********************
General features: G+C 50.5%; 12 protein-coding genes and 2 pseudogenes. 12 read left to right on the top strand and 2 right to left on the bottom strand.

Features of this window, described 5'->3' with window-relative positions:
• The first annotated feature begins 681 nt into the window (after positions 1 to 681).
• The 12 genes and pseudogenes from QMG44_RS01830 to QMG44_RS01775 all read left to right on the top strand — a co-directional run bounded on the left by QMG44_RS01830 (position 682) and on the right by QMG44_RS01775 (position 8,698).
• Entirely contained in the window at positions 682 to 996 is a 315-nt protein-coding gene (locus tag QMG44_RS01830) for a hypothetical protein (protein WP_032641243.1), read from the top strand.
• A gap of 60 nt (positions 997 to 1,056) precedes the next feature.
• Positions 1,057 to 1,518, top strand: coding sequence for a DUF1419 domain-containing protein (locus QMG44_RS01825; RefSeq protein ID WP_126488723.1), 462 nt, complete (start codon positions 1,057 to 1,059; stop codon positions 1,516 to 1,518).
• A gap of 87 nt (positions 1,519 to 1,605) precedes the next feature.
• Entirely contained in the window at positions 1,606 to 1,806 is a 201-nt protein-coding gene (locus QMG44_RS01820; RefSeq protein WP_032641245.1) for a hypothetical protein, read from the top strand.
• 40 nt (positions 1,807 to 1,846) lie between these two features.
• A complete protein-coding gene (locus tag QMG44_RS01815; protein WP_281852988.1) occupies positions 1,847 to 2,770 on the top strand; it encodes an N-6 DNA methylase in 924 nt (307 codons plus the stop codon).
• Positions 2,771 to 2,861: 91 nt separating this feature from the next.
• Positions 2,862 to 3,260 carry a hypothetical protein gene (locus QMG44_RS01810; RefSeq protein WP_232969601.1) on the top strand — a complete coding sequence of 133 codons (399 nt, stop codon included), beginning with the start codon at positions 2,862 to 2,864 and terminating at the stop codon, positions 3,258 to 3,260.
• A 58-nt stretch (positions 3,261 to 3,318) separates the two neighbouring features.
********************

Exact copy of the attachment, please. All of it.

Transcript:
General features: G+C 50.5%; 12 protein-coding genes and 2 pseudogenes. 12 read left to right on the top strand and 2 right to left on the bottom strand.

Features of this window, described 5'->3' with window-relative positions:
• The first annotated feature begins 681 nt into the window (after positions 1 to 681).
• The 12 genes and pseudogenes from QMG44_RS01830 to QMG44_RS01775 all read left to right on the top strand — a co-directional run bounded on the left by QMG44_RS01830 (position 682) and on the right by QMG44_RS01775 (position 8,698).
• Entirely contained in the window at positions 682 to 996 is a 315-nt protein-coding gene (locus tag QMG44_RS01830) for a hypothetical protein (protein WP_032641243.1), read from the top strand.
• A gap of 60 nt (positions 997 to 1,056) precedes the next feature.
• Positions 1,057 to 1,518, top strand: coding sequence for a DUF1419 domain-containing protein (locus QMG44_RS01825; RefSeq protein ID WP_126488723.1), 462 nt, complete (start codon positions 1,057 to 1,059; stop codon positions 1,516 to 1,518).
• A gap of 87 nt (positions 1,519 to 1,605) precedes the next feature.
• Entirely contained in the window at positions 1,606 to 1,806 is a 201-nt protein-coding gene (locus QMG44_RS01820; RefSeq protein WP_032641245.1) for a hypothetical protein, read from the top strand.
• 40 nt (positions 1,807 to 1,846) lie between these two features.
• A complete protein-coding gene (locus tag QMG44_RS01815; protein WP_281852988.1) occupies positions 1,847 to 2,770 on the top strand; it encodes an N-6 DNA methylase in 924 nt (307 codons plus the stop codon).
• Positions 2,771 to 2,861: 91 nt separating this feature from the next.
• Positions 2,862 to 3,260 carry a hypothetical protein gene (locus QMG44_RS01810; RefSeq protein WP_232969601.1) on the top strand — a complete coding sequence of 133 codons (399 nt, stop codon included), beginning with the start codon at positions 2,862 to 2,864 and terminating at the stop codon, positions 3,258 to 3,260.
• A 58-nt stretch (positions 3,261 to 3,318) separates the two neighbouring features.